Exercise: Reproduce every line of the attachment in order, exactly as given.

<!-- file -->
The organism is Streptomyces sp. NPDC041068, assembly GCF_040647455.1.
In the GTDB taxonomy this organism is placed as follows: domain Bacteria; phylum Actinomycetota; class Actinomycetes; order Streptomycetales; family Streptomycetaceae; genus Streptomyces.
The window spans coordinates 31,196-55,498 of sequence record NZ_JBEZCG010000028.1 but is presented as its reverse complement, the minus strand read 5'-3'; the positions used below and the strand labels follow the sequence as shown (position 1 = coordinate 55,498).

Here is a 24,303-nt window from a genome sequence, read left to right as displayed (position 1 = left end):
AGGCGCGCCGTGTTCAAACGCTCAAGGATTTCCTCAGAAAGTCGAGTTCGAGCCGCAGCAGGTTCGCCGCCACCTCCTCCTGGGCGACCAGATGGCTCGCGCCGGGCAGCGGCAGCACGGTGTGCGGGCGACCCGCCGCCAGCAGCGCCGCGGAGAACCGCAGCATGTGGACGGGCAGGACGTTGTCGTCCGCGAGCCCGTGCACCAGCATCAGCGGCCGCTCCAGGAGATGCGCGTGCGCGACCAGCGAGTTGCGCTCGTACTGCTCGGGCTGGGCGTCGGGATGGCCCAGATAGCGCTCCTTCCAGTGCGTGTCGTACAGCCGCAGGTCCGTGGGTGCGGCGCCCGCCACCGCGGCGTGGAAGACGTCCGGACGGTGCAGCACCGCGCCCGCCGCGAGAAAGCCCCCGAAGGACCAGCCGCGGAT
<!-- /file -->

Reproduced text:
The organism is Streptomyces sp. NPDC041068, assembly GCF_040647455.1.
In the GTDB taxonomy this organism is placed as follows: domain Bacteria; phylum Actinomycetota; class Actinomycetes; order Streptomycetales; family Streptomycetaceae; genus Streptomyces.
The window spans coordinates 31,196-55,498 of sequence record NZ_JBEZCG010000028.1 but is presented as its reverse complement, the minus strand read 5'-3'; the positions used below and the strand labels follow the sequence as shown (position 1 = coordinate 55,498).

Here is a 24,303-nt window from a genome sequence, read left to right as displayed (position 1 = left end):
AGGCGCGCCGTGTTCAAACGCTCAAGGATTTCCTCAGAAAGTCGAGTTCGAGCCGCAGCAGGTTCGCCGCCACCTCCTCCTGGGCGACCAGATGGCTCGCGCCGGGCAGCGGCAGCACGGTGTGCGGGCGACCCGCCGCCAGCAGCGCCGCGGAGAACCGCAGCATGTGGACGGGCAGGACGTTGTCGTCCGCGAGCCCGTGCACCAGCATCAGCGGCCGCTCCAGGAGATGCGCGTGCGCGACCAGCGAGTTGCGCTCGTACTGCTCGGGCTGGGCGTCGGGATGGCCCAGATAGCGCTCCTTCCAGTGCGTGTCGTACAGCCGCAGGTCCGTGGGTGCGGCGCCCGCCACCGCGGCGTGGAAGACGTCCGGACGGTGCAGCACCGCGCCCGCCGCGAGAAAGCCCCCGAAGGACCAGCCGCGGAT